White Phosphorus

This stuff is fantastically nasty! Read on...

White Phosphorus is a waxy white solid that ignites at room temperature, so it must be stored under water. So, if taken out of the water there is time to use it while it is still wet, but once the water evaporater, it ignites. When we tried to cut the still wet waxy substance, the friction of the knife set it ablaze! It was quickly extinguished with water. White phosphorus can be dissolved in carbon disulphide. Phosphorus glows in the dark when exposed to damp air in a process known as chemiluminescence. The orange colour on the surface is probably Red Phosphorus that has formed.

*Pics of chemiluminescence coming soon...*

When White phosphorus is burned, it forms tetraphosphorus decaoxide, P4O10 and it spews out lots of smoke (I tell you it is very irritating to the lungs!). It also burns very bright and for a very long time; this gram of white phosphorus burned for like 2 minutes! It tends to spit out little spark like tendrils of flame while burning (one seen in this pic).

Here's a cautionary tale about not messing with cylindrical objects: back in the day some kids who lived near an air force base found a marker buoy washed up on the beach that still contained phosphorus. When they picked it up some got onto their skin, and soon ignited. They managed to douse it, but it continued to re-ignite as soon as it dried, and ultimately doctors in the emergency unit had to actually dig the stuff out with a scalpel - ouch!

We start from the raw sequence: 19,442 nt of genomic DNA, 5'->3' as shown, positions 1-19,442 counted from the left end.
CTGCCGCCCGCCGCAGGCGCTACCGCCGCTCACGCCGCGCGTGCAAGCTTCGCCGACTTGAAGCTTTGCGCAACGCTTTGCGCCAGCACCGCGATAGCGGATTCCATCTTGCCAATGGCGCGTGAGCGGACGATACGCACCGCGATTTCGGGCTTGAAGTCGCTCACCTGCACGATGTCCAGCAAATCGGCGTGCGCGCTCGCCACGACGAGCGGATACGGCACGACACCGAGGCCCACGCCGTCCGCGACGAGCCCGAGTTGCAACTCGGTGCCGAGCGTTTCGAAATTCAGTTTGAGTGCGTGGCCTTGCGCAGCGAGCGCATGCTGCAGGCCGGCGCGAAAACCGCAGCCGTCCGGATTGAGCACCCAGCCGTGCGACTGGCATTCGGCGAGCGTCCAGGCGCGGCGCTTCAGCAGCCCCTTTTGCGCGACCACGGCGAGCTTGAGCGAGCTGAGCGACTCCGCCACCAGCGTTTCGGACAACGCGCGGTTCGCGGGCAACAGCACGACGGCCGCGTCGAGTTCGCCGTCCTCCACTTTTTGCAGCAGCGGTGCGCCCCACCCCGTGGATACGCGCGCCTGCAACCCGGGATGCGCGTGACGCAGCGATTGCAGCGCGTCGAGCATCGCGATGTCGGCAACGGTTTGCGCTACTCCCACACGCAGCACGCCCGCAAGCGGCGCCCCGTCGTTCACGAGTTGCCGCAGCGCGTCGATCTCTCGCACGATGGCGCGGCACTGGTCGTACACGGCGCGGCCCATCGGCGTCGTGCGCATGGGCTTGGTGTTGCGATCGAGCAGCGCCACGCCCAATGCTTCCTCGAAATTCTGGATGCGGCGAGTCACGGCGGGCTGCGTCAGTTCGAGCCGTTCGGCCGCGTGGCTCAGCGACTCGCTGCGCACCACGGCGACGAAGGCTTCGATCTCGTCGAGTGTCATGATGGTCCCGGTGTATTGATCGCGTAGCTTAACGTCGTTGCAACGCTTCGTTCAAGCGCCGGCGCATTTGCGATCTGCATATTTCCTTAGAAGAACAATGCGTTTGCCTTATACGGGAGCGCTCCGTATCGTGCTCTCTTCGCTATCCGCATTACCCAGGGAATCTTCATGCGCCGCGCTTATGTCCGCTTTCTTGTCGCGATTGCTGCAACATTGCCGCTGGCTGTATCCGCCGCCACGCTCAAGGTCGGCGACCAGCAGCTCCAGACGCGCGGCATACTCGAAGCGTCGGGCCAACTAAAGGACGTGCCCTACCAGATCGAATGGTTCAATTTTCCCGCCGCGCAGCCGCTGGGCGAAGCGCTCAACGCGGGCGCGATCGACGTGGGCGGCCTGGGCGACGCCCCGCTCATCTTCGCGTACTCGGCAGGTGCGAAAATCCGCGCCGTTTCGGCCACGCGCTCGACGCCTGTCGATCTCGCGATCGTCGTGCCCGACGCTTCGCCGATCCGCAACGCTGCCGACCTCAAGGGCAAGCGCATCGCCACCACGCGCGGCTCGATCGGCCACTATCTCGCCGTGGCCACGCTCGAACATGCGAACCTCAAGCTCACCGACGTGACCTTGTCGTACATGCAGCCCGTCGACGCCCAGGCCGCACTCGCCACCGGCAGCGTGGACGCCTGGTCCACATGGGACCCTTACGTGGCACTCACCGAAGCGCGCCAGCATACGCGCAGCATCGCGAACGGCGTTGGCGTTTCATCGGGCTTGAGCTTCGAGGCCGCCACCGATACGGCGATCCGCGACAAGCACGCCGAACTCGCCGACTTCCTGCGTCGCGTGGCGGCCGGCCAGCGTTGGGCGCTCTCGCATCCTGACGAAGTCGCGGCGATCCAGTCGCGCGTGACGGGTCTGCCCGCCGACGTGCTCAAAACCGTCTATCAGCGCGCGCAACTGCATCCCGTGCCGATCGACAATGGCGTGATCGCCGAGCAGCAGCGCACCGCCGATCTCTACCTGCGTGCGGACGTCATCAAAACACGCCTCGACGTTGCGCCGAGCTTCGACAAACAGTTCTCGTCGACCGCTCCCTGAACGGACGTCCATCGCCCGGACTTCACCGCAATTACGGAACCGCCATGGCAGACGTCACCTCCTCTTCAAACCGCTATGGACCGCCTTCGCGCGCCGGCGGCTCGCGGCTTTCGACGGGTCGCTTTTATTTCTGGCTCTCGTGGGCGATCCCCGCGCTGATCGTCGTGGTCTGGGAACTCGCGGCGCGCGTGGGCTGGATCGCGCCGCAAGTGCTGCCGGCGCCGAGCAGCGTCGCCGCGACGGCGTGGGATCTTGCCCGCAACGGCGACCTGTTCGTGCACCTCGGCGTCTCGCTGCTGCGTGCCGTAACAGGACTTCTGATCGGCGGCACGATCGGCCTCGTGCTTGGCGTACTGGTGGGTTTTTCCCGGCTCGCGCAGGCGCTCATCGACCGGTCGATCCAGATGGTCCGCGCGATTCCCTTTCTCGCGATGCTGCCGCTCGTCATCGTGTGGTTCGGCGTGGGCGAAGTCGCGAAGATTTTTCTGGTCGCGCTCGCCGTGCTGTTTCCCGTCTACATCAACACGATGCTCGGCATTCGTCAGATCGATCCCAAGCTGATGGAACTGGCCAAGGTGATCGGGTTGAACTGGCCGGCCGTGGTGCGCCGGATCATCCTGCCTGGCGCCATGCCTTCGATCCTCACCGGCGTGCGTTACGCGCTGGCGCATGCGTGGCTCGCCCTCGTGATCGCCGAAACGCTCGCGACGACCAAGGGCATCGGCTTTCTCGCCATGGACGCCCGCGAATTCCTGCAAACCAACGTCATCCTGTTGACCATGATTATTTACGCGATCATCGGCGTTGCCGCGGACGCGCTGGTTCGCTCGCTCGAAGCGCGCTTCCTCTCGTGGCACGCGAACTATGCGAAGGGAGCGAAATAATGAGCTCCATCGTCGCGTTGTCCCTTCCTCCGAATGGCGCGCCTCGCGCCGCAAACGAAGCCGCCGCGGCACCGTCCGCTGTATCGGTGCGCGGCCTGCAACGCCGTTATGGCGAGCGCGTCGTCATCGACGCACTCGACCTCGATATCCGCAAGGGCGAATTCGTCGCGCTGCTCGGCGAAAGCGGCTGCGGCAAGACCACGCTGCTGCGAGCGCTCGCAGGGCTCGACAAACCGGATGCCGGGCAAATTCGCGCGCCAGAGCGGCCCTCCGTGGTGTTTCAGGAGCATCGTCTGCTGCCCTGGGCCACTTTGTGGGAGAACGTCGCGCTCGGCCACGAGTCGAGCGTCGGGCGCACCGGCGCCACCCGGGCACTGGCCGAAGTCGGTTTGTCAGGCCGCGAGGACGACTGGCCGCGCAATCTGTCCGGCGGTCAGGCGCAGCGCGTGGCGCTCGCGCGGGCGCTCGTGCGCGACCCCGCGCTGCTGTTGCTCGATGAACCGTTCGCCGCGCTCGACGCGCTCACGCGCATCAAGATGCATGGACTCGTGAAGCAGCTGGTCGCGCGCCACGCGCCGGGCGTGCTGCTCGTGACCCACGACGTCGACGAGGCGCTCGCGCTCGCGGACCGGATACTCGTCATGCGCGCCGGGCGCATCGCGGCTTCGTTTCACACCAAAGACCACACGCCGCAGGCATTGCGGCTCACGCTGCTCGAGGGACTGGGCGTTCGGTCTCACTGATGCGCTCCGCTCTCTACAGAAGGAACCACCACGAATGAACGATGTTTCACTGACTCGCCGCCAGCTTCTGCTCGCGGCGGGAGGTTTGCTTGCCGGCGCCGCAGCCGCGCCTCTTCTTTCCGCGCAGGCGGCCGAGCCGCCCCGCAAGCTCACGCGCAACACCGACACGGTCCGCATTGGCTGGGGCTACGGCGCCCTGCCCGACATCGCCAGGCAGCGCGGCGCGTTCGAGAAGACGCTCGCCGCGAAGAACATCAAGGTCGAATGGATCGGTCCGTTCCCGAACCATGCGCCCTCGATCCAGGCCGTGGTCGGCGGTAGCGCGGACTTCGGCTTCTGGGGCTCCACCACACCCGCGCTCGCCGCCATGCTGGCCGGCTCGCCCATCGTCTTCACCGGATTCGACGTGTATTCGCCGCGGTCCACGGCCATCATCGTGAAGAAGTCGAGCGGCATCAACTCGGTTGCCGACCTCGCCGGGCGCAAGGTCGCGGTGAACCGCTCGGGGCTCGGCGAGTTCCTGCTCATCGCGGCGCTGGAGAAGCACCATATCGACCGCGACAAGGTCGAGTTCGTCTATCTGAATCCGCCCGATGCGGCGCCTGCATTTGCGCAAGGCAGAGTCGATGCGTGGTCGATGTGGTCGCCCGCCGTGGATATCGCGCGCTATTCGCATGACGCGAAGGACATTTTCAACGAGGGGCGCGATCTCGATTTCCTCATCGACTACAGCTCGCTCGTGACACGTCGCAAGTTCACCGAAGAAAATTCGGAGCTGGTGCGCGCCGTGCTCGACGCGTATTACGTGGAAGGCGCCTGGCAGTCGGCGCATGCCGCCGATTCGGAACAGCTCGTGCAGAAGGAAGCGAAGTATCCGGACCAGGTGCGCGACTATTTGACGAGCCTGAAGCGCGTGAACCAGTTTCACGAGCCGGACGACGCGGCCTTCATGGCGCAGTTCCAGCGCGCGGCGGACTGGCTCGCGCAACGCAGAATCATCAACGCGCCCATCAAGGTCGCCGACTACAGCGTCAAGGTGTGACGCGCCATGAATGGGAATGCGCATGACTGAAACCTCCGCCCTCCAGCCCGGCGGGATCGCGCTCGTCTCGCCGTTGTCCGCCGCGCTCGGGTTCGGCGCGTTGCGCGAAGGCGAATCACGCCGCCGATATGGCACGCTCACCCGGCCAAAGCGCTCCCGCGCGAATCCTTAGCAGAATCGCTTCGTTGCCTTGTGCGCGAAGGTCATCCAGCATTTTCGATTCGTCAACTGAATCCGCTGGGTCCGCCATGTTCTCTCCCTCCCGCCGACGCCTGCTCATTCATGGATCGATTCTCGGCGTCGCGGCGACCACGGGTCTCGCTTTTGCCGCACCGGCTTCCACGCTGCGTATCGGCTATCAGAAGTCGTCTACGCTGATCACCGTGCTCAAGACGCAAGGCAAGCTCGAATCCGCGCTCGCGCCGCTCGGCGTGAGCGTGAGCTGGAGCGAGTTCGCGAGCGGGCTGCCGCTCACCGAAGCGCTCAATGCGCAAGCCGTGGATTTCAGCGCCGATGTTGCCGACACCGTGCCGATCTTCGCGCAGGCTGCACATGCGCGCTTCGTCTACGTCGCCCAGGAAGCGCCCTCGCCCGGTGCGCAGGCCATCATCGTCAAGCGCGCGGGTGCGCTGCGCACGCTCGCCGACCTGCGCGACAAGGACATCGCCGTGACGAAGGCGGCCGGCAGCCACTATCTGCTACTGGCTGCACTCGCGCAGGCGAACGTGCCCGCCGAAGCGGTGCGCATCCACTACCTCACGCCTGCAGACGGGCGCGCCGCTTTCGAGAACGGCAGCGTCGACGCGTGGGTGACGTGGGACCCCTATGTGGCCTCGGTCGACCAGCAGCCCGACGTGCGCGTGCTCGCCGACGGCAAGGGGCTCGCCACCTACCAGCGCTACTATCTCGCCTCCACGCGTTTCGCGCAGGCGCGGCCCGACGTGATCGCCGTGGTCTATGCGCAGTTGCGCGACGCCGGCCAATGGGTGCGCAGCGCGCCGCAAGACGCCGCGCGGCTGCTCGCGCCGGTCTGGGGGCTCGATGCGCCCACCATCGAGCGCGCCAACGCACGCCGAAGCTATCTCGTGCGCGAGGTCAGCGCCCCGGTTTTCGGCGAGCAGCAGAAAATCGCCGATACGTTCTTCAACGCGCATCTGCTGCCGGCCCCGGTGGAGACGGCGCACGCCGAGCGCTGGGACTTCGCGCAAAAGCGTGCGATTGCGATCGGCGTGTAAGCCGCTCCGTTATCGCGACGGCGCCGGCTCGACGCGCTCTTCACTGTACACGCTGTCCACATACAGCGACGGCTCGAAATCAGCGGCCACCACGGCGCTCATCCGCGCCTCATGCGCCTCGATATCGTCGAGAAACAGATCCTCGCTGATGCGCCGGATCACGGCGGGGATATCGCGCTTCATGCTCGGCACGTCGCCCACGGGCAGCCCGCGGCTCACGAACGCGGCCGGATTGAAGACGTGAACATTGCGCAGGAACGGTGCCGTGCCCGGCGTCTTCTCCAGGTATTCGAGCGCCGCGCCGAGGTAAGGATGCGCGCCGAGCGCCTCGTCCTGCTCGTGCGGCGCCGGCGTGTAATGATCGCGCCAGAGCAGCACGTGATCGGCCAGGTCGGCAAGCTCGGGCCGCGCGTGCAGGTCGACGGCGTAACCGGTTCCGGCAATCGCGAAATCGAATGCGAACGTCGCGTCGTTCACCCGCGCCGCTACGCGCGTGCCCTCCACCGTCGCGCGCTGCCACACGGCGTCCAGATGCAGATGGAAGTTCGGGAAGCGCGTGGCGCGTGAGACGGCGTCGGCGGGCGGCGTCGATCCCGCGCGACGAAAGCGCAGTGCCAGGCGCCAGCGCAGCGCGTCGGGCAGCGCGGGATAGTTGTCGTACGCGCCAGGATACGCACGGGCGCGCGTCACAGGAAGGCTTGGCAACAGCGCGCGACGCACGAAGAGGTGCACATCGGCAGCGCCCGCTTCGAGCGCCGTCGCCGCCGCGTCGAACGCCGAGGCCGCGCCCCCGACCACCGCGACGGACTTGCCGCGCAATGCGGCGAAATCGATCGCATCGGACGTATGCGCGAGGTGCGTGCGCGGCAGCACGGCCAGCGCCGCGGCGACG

Here is data for White Phosphorus

Name: Phosphorus
-Symbol: P
-Atomic Number: 15
-Atomic Mass: 30.97376 amu
-CAS Registry ID: 7723-14-0
-Group number: 15
-Group name: Pnictogen
-Period number: 3
-Melting Point: 44.1 °C (317.25 °K, 111.38 °F)
-Boiling Point: 280.0 °C (553.15 °K, 536.0 °F)
-Number of Protons/Electrons: 15
-Number of Neutrons: 16
-Classification: Non-metal
-Crystal Structure: Monoclinic
-Density @ 293 K: 1.82 g/cm3

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